Sundays are the only day of the week now that I sleep past 6:30am and once the truly long marathon training runs begin even most Sundays will become early to rise days. For me that is quite a change. I have always been the person who likes to lie in bed in the morning, snoozing or just daydreaming. I find it a relaxing and comforting time and over the years pushing myself to get up early when I don’t have to hasn’t met with lots of success.
So this past Sunday when I woke up around 7:30 and heard the rain outside I definitely wasn’t in any mood to get up for my run. I knew I needed to get going soon though as the day was going to be busy. If I didn’t run early in the day then there was no way I’d fit running into my schedule. So about 15 minutes later I actually pulled the blankets off and put my feet on the floor. Then I heard it, the absolute deluge that was just kicking in from the sky, and quickly climbed back under the covers. Rain was one thing, but driving, heavy rain, just wasn’t happening. I figured it would stop soon.
I was right. The tremendous downpour did stop fairly quickly and I pulled myself out of bed and downstairs for a quick breakfast. Then it was off for my run. It was still raining, but at a more normal rate. There was no need for an ark to make it down the block.
The beginning of the run felt great. Everything was clicking, my legs, my breathing and my mindset. There was little negative chatter and I enjoyed “inspecting” the houses as I ran by. The first hill I came to I climbed it well. I was definitely working hard, but it was a good climb. Then I hit the long straight-aways where it feels like you’ll never reach the end. The straight-aways I find to be the toughest part. There aren’t enough turns to set good markers for myself so that I feel constant mini accomplishments. I can’t say I enjoyed this section on the run, but I did finish it.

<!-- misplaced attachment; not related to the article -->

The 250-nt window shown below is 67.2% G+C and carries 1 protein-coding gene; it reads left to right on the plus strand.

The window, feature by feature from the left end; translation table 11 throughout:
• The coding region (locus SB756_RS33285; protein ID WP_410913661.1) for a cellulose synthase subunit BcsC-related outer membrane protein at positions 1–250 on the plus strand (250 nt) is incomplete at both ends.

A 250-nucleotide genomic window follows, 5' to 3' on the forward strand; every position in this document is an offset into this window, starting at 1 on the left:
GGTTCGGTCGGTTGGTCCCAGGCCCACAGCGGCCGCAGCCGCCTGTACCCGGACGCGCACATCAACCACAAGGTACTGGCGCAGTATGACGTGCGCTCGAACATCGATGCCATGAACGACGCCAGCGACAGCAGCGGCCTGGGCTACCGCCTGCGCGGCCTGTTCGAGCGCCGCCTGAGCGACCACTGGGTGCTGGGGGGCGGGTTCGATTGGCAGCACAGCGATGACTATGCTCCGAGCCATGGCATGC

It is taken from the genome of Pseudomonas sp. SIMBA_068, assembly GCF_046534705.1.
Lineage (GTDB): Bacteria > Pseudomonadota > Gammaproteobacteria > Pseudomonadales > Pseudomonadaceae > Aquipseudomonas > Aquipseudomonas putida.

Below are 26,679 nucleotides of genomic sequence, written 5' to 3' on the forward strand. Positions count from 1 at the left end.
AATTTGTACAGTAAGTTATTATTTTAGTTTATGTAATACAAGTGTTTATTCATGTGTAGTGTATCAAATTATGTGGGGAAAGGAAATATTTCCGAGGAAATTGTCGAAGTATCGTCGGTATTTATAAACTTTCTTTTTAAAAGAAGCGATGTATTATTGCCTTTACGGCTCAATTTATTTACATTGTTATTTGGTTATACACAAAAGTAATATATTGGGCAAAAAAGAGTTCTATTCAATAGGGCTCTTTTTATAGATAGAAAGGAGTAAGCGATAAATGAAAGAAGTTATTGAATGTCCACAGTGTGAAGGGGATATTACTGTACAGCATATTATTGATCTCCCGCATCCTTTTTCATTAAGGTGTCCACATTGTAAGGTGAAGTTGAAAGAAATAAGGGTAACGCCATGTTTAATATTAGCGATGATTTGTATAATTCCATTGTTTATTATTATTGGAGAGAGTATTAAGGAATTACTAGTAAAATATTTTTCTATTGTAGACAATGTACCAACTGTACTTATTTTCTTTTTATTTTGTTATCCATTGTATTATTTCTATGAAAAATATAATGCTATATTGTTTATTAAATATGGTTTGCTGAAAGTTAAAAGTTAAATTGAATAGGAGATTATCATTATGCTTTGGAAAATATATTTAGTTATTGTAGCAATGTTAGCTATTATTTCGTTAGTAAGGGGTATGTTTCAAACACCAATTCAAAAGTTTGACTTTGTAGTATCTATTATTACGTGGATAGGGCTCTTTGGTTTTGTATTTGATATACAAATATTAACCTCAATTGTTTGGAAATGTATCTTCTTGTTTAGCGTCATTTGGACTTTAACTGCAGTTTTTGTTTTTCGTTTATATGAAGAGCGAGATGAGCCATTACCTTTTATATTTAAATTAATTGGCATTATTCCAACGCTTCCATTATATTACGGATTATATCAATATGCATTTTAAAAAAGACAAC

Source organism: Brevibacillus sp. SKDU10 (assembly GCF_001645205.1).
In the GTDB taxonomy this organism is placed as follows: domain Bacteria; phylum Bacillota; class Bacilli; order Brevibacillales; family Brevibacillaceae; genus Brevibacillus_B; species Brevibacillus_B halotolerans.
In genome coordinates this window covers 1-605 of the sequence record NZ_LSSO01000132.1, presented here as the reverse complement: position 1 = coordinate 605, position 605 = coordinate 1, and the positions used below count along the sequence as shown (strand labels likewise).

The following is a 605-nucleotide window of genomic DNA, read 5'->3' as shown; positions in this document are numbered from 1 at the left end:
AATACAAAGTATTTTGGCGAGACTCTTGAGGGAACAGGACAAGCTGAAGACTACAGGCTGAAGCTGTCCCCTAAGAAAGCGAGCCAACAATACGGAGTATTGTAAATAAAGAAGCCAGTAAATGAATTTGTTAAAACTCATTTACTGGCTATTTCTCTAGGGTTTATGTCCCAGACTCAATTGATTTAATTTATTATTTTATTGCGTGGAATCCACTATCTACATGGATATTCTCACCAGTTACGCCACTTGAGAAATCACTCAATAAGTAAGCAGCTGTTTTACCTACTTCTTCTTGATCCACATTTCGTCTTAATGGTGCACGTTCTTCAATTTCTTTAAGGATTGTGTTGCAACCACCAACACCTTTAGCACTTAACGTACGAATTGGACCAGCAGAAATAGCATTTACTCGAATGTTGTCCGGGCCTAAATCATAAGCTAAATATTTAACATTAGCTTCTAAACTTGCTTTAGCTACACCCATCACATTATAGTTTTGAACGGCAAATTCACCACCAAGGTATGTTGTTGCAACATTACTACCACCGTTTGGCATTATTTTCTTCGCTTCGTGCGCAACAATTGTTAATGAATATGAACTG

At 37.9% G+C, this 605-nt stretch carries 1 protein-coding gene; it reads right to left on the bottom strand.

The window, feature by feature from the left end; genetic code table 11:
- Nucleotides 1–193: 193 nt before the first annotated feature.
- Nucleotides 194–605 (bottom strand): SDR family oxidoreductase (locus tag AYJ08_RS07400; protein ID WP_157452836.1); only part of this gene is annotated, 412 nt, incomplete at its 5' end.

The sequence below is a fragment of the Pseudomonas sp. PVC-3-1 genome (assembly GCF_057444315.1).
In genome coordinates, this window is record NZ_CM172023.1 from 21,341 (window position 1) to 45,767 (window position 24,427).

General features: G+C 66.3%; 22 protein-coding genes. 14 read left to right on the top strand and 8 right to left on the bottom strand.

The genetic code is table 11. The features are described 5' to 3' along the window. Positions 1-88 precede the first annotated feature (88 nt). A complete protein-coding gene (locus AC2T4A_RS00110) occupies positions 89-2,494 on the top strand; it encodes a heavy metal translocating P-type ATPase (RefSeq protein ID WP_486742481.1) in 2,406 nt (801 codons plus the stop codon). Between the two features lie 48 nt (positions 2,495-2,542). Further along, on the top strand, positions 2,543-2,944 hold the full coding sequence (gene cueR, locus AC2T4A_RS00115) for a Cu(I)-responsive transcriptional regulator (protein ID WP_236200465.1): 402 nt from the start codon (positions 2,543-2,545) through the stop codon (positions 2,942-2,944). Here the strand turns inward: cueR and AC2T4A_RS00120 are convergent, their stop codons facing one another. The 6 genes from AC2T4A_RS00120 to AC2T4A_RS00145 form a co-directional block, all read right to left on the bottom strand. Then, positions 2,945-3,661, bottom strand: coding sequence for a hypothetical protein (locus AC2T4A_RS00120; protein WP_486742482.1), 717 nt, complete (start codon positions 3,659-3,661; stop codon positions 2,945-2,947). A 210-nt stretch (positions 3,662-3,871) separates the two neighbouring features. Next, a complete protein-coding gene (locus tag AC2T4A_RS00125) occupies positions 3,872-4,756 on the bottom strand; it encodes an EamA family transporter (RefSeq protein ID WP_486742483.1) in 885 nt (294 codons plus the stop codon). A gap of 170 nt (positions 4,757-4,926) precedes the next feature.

Then I made the turn towards the really big hill on this route and I began talking myself into the climb. I kept telling myself over and over to just take one more step, focus on the next telephone pole, remember that there is a big downhill after this climb. Don’t quit!
After I conquered that hill, I was tired. I took the next half mile or so a little easy, but then I reminded myself that my goal is to finish the marathon in under 5 hours and to do that I have to get faster. That made me pick up the pace again and to start pushing myself just a little faster than normal.
As I kept up the faster pace I noticed that after a half mile or so my body seemed to be adapting. The faster pace was getting easier. My breathing was getting better and my legs were beginning to respond well. They were becoming less like dead weight being forced to move forward.
I was willing to bet that other runners had experienced this phenomenon before, but I hadn’t. It was new to me and I loved it.
As I reached my street and the last 2 blocks of the run I really picked it up and ran hard to my house. A couple of my neighbors were outside and saw me finish. I’m sure I looked exhausted since I’d really pushed myself for the past 2 miles or so. I felt great though. I’d learned that my body could go faster than I’d given it credit for. It could adapt if I pushed it and just kept at it. I was getting stronger and that 5 hour mark was getting closer!